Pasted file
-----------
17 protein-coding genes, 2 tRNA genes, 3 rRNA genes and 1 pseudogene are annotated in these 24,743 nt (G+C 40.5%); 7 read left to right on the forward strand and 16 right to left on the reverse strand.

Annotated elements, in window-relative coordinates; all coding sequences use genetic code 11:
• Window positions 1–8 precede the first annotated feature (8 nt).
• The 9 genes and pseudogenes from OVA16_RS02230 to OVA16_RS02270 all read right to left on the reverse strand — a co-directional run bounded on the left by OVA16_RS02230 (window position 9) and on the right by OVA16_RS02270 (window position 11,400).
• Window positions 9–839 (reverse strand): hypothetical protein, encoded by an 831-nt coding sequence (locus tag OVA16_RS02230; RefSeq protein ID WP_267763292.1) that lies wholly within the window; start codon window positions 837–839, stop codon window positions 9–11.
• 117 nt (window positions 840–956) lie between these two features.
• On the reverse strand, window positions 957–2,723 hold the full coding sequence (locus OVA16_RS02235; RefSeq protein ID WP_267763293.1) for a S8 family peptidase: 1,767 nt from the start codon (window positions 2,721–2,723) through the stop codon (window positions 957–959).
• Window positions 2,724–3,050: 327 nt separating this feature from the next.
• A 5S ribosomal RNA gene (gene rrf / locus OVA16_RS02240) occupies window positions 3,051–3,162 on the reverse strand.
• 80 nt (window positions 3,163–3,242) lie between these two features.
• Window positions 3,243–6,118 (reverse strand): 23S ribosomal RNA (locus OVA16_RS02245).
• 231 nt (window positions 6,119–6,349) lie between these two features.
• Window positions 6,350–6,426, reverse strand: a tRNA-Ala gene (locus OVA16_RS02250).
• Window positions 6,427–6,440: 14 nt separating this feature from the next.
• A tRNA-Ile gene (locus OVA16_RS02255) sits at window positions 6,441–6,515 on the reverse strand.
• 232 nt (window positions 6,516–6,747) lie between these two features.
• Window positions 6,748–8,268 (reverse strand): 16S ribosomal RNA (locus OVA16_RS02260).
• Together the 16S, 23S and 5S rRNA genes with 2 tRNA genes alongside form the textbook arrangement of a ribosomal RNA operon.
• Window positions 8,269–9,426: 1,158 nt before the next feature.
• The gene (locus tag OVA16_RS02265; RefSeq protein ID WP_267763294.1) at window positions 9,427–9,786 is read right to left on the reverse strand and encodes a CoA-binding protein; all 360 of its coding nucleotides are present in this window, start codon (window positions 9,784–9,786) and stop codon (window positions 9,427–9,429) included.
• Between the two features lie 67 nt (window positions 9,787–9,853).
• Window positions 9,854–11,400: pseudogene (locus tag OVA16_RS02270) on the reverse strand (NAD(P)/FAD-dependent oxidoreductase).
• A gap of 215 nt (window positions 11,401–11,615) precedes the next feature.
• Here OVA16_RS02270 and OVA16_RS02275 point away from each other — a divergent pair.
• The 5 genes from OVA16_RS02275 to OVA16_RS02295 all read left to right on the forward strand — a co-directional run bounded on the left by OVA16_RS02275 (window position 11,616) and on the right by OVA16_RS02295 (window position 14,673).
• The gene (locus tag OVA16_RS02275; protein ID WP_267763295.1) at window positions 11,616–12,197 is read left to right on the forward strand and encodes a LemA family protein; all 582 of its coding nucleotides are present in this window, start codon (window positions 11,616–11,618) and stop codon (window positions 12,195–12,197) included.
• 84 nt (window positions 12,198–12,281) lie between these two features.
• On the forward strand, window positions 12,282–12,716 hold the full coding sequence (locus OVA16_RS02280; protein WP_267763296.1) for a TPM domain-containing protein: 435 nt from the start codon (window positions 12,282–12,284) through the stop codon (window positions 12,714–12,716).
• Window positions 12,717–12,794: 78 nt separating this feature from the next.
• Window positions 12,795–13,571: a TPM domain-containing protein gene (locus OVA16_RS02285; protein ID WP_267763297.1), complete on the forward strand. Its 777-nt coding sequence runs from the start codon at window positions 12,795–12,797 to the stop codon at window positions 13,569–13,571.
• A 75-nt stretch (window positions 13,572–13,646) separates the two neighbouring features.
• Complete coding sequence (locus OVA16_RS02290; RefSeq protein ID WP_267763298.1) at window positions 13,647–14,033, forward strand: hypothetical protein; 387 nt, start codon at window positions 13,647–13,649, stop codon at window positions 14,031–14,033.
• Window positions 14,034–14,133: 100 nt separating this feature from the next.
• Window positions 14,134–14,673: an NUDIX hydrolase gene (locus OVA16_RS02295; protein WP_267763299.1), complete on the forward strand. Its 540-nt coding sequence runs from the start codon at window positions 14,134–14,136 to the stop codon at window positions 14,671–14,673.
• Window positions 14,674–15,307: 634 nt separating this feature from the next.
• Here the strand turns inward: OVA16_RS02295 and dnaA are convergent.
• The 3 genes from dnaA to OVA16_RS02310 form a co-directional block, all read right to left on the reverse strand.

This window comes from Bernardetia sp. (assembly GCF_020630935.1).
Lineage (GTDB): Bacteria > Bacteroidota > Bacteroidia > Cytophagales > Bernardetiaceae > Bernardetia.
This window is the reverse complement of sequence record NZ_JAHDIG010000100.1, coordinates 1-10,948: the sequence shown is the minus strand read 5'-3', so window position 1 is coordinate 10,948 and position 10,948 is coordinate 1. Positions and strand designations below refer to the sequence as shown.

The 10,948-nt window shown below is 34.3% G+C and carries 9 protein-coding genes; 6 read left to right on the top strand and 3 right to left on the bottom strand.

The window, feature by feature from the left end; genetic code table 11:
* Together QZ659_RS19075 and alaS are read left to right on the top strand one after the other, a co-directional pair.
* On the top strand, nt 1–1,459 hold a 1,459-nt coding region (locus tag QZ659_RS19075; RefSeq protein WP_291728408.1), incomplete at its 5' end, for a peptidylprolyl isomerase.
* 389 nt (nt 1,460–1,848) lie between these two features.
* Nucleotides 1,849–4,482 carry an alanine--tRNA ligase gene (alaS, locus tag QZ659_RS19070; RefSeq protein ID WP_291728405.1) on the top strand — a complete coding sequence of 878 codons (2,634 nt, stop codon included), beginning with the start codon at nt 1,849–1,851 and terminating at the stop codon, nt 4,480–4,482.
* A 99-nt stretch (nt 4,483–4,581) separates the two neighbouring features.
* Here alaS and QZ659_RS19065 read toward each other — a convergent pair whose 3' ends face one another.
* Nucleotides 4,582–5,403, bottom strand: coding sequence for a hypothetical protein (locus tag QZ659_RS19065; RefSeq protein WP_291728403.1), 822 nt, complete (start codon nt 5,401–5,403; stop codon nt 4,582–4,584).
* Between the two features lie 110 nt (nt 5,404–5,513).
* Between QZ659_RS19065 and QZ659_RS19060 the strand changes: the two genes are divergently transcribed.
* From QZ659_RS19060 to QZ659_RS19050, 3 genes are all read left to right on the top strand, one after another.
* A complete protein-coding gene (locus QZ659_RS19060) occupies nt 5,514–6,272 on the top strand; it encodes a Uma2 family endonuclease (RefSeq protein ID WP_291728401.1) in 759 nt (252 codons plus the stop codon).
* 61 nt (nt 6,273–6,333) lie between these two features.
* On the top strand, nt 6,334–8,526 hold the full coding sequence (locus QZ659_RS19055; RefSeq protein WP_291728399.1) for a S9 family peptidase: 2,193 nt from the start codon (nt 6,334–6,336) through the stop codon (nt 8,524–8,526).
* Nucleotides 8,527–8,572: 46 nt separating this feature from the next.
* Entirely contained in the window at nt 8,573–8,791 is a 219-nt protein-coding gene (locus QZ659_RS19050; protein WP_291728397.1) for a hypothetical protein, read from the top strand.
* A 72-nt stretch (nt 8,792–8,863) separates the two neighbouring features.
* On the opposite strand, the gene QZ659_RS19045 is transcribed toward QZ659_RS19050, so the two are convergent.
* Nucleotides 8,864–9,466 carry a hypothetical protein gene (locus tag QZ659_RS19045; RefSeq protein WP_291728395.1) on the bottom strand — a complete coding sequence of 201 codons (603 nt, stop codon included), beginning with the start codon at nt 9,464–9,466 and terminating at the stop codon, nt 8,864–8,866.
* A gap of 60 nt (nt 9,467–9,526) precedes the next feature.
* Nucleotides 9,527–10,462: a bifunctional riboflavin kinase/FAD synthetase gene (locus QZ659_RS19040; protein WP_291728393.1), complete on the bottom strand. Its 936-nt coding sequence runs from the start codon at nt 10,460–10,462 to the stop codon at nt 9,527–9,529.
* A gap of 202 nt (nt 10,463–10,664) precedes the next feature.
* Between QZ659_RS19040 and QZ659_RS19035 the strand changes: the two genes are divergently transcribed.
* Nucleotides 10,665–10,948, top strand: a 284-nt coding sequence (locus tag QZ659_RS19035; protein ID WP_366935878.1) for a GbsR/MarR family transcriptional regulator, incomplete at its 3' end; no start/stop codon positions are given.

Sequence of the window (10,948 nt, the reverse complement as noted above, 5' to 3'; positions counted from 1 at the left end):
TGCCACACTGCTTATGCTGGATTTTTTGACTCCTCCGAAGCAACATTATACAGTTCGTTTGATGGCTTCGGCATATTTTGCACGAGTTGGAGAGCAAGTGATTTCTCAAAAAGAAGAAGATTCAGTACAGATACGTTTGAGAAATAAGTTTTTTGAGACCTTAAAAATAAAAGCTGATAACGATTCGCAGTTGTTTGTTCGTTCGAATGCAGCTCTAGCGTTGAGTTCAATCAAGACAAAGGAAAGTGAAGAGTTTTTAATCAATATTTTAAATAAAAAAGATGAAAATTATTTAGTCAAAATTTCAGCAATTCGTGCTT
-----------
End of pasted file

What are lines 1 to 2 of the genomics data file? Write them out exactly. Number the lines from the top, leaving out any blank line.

17 protein-coding genes, 2 tRNA genes, 3 rRNA genes and 1 pseudogene are annotated in these 24,743 nt (G+C 40.5%); 7 read left to right on the forward strand and 16 right to left on the reverse strand.

Annotated elements, in window-relative coordinates; all coding sequences use genetic code 11: